Nomad Son goes into full doom mode on “The Devil’s Banquet”. In other words, the faster portions to the previous two songs are missing here. Rather, you will find trenchant bass lines and simmering guitar cauldrons joined with a baneful tempo to put in place what amounts a threatening environs. Chorus, surprisingly, is quite catchy in featuring more Medieval flavored backing vocals. Lead work proves equally chilling. Lyric snippet:
He reigns on this soulless dying earth
We are cradled to graze with his flock – the blind flock
We sit and feast on the morsels at his table
Where hate, depravity and lust are served
He is the face in the mirror
The shadow behind each meaningless step we take
He is the black flame that inflames our despair and anger
He is the leviathan, the beast that thrives on the
Shameless transgressions we make
“Only The Scars” maintains the mid-paced penchant. With symphonic keyboards highlighting the backdrop, the song establishes a forthright tempo with knife-edge guitar riffs and Cutajar’s brazen vocals aligning with the galloping feel at hand. Impetus abruptly picks up at the halfway point for an intensely done passage that segues to more raging lead guitar. Despite the grim atmosphere at hand, another decisive melody hold sways.
“Descent Into Hell” represents as no-nonsense a piece as you will find. The song starts to a chaotic opening prior to powering ahead at a full on tempo, occasionally plummeting for a passage taking the stauncher turn only to regain its demonstrative edge in plowing ahead. Chorus brings chills to your spine, creating an effect not quite as memorable as the four that precede but proves listenable all the same. Lyric snippet:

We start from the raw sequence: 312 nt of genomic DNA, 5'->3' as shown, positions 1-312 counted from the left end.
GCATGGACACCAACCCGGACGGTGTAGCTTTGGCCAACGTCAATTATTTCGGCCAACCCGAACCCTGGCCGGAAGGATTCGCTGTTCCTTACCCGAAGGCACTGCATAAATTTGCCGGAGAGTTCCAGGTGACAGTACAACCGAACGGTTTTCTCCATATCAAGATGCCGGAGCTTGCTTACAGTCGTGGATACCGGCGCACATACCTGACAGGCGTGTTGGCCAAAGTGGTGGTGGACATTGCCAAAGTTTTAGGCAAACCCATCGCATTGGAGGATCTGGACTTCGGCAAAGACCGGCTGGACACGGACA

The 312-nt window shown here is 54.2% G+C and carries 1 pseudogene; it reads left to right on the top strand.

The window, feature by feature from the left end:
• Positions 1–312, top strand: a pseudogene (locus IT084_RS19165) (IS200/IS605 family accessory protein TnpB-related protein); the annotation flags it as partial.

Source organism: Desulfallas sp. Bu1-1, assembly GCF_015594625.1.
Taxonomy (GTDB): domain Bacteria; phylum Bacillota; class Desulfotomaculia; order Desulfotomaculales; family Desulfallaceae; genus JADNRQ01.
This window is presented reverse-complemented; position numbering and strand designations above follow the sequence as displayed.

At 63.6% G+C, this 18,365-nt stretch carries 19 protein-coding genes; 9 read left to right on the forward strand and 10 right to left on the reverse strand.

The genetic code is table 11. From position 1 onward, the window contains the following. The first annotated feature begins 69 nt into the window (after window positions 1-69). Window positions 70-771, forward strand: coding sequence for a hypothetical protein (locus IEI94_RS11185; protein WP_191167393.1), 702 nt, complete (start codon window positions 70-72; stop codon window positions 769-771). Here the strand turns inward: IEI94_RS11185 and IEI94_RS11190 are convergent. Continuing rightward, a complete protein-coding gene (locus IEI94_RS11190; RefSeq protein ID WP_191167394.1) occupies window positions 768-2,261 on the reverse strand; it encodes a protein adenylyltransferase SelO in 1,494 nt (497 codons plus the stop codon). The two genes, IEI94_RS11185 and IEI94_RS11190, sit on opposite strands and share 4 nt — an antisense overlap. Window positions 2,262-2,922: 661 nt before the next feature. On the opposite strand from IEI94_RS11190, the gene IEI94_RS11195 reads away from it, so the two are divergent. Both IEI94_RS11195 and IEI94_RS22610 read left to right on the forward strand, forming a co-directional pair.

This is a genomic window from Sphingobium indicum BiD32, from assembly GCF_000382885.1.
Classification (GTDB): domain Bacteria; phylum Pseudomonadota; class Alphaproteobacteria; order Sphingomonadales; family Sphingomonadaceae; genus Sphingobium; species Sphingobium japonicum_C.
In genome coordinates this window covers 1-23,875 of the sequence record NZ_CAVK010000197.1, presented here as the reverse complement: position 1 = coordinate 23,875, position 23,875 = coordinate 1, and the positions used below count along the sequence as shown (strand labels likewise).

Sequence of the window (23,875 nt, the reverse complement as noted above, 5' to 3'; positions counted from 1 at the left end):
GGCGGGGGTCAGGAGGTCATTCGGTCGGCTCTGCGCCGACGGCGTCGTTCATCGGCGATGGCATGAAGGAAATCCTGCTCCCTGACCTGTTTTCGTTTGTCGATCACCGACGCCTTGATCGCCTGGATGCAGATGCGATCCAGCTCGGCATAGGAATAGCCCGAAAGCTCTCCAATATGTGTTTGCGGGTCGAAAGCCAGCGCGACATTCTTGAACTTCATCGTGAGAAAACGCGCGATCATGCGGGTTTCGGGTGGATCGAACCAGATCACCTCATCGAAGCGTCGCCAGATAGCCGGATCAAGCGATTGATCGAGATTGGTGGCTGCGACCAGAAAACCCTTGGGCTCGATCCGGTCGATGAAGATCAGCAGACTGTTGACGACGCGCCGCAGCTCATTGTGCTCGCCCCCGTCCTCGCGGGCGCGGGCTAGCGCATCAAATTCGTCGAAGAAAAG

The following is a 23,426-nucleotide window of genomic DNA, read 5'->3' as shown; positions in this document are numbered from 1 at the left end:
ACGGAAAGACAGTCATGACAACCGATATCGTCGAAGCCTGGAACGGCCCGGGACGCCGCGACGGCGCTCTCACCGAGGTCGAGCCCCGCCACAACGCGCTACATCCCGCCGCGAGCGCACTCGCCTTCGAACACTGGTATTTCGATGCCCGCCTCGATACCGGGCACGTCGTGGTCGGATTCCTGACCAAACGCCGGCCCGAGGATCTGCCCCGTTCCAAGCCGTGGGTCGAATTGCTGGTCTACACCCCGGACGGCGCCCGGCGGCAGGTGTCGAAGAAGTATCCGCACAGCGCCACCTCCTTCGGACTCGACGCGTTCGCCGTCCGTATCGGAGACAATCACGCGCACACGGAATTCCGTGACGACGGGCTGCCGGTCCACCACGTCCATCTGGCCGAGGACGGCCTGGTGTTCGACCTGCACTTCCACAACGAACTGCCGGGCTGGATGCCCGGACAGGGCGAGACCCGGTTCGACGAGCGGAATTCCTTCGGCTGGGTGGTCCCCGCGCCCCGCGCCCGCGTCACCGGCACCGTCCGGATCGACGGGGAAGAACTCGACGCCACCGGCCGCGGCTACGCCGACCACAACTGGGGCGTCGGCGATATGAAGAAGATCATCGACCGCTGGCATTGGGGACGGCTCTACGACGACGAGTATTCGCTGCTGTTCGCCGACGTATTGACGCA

Descent to hell; our screams sound your death knell
You dance with death; greet your end on the soil we are sworn to defend
The mortars wail; the dawning of our reprisal draws near
Shelling the line of sight; tooth and nail
The tame can find no shelter in this playground for the damned
In the bizarre theatre of war, Thanatos, the fiend inside
I summoned to the fore
Album title track comes across in the form of heavy groove orientated doom. A weighty as it gets feel holds sway, as massive guitar walls lightened by tinctures of organ carry the menacing setting front to back. An extensive instrumental section advances to staunch guitar harmonies. Again, not quite as accessible as some here but the all out power cannot be denied.
“Caligula” is not for the faint of heart. The song proves a brooding seven minutes, plodding its first two to threatening keyboards and equally dire sound effects. The caustic guitars that cut in help lend an almost extreme feel, with tormented vocal melodies highlighting the somber backdrop as the song impales itself forward to create a tortured effect. Am I out of line to suggest a hint of the Gothic here?
Straightforward, full-on doom, “Orphaned Crown” trudges its full length, starting slow and plodding only to gradually build impetus in forcefully powering its way to prevailing riffs and incisive bass lines. Moments once more slows to a near crawl for the astringent chorus. The twists and turns at hand almost bring to mind the progressive mindset of Pylon. Lyric snippet:
Beatifying a splicing and defacing technology
Bureaucrats and white coats the new theocracy
Strangulating us in orgies of phlegm and slime
The panacea for our ills, a surrealistic mime
The archetype weeps for the bleeding earth
Watching his word ground into ash
Holding no shame in cesspools of decay we will drown
His time is near, He shall reclaim His orphaned crown
Review by Andrew Rockwell
Track Listing: “Light Bearer” (4:55), “Age Of Contempt” (6:11), “The Devil’s Banquet” (7:38), “Only The Scars” (6:56), “Descent Into Hell” (5:03), “The Darkening” (6:20), “Caligula” (6:55), “Orphaned Crown” (5:11), “Epilogue” (2:29)
Jordan Cutajar – Lead Vocals
Chris Grech – Guitars
Julian Grech – Keyboards & Organ
Albert Bell – Bass
Edward Magri - Drums